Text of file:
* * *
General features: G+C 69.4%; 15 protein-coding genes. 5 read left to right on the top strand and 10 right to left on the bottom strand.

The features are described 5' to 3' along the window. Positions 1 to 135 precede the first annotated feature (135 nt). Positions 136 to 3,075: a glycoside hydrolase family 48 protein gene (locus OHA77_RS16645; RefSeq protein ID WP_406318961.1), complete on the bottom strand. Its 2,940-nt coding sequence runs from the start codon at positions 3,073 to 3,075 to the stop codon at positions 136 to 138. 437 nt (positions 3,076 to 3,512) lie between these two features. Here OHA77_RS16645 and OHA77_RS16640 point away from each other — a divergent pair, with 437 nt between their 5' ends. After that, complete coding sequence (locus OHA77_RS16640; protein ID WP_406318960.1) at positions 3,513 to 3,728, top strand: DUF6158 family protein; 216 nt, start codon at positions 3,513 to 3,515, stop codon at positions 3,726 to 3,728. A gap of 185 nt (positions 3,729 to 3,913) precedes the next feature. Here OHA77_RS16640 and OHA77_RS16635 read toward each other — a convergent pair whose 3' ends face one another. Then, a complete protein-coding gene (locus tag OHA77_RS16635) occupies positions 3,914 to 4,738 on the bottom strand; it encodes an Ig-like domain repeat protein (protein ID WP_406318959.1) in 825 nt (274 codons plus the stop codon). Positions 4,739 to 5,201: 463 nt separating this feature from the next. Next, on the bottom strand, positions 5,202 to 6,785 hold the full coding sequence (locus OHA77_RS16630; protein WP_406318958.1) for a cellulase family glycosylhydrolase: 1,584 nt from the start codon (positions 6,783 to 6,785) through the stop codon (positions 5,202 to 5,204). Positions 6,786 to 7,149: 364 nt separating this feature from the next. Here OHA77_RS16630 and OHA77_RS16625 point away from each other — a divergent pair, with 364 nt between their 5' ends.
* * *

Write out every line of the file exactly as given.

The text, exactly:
General features: G+C 69.4%; 15 protein-coding genes. 5 read left to right on the top strand and 10 right to left on the bottom strand.

The features are described 5' to 3' along the window. Positions 1 to 135 precede the first annotated feature (135 nt). Positions 136 to 3,075: a glycoside hydrolase family 48 protein gene (locus OHA77_RS16645; RefSeq protein ID WP_406318961.1), complete on the bottom strand. Its 2,940-nt coding sequence runs from the start codon at positions 3,073 to 3,075 to the stop codon at positions 136 to 138. 437 nt (positions 3,076 to 3,512) lie between these two features. Here OHA77_RS16645 and OHA77_RS16640 point away from each other — a divergent pair, with 437 nt between their 5' ends. After that, complete coding sequence (locus OHA77_RS16640; protein ID WP_406318960.1) at positions 3,513 to 3,728, top strand: DUF6158 family protein; 216 nt, start codon at positions 3,513 to 3,515, stop codon at positions 3,726 to 3,728. A gap of 185 nt (positions 3,729 to 3,913) precedes the next feature. Here OHA77_RS16640 and OHA77_RS16635 read toward each other — a convergent pair whose 3' ends face one another. Then, a complete protein-coding gene (locus tag OHA77_RS16635) occupies positions 3,914 to 4,738 on the bottom strand; it encodes an Ig-like domain repeat protein (protein ID WP_406318959.1) in 825 nt (274 codons plus the stop codon). Positions 4,739 to 5,201: 463 nt separating this feature from the next. Next, on the bottom strand, positions 5,202 to 6,785 hold the full coding sequence (locus OHA77_RS16630; protein WP_406318958.1) for a cellulase family glycosylhydrolase: 1,584 nt from the start codon (positions 6,783 to 6,785) through the stop codon (positions 5,202 to 5,204). Positions 6,786 to 7,149: 364 nt separating this feature from the next. Here OHA77_RS16630 and OHA77_RS16625 point away from each other — a divergent pair, with 364 nt between their 5' ends.